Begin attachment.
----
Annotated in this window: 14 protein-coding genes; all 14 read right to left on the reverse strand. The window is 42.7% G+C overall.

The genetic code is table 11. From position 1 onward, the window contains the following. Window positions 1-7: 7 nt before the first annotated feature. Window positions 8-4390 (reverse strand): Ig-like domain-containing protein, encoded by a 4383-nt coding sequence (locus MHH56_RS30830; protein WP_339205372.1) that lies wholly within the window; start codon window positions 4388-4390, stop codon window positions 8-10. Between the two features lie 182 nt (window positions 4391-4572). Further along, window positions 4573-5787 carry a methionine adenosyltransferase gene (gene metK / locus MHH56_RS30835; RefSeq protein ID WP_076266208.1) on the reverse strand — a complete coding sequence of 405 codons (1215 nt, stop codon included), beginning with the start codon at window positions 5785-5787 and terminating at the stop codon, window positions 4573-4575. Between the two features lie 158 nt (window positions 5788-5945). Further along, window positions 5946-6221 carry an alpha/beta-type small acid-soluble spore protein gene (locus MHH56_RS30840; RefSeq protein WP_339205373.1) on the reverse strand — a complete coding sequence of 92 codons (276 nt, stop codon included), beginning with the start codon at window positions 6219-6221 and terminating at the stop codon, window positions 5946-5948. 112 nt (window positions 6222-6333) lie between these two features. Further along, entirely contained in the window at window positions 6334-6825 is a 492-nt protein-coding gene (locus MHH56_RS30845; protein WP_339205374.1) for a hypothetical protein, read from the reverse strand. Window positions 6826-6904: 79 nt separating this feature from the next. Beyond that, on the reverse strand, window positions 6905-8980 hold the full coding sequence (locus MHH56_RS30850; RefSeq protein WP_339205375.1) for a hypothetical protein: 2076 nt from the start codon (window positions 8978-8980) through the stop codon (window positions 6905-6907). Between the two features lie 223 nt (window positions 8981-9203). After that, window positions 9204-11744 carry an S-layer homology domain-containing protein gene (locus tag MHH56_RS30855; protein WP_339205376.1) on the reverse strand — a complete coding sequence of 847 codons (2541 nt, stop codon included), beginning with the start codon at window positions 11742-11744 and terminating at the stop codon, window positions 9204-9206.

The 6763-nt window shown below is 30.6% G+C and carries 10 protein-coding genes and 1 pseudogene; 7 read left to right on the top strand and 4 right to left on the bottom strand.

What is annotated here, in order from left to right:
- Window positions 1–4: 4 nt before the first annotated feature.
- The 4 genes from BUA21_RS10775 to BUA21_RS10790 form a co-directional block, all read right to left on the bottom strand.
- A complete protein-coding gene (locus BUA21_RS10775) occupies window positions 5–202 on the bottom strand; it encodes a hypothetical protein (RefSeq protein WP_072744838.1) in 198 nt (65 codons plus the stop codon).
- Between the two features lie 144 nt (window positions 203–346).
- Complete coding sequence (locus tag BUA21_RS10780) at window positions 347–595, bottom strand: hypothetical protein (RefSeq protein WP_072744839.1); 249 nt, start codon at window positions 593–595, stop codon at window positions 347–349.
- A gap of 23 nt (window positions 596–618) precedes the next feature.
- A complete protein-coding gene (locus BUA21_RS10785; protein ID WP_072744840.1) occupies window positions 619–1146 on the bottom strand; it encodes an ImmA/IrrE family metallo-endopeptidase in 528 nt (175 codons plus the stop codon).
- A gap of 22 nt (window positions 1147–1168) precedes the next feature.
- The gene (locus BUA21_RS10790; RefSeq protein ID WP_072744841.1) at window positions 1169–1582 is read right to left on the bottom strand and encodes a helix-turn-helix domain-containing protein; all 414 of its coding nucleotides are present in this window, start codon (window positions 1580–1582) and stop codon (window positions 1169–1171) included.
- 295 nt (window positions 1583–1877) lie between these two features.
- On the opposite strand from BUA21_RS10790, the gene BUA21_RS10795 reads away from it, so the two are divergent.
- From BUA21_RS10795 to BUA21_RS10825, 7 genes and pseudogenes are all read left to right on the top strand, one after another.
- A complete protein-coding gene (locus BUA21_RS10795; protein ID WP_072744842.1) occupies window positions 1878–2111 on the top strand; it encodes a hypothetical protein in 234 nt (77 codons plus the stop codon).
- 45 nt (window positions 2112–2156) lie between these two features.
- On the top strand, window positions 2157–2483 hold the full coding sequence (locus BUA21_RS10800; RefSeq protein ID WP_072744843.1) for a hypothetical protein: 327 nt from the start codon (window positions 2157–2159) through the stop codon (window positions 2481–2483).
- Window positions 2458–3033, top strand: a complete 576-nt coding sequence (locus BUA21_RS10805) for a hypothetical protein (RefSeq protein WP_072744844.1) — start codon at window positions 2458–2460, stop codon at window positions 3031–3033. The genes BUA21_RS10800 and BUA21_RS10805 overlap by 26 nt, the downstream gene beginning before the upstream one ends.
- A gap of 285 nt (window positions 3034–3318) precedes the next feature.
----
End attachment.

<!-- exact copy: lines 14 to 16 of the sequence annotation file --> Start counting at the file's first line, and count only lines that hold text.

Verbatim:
- 295 nt (window positions 1583–1877) lie between these two features.
- On the opposite strand from BUA21_RS10790, the gene BUA21_RS10795 reads away from it, so the two are divergent.
- From BUA21_RS10795 to BUA21_RS10825, 7 genes and pseudogenes are all read left to right on the top strand, one after another.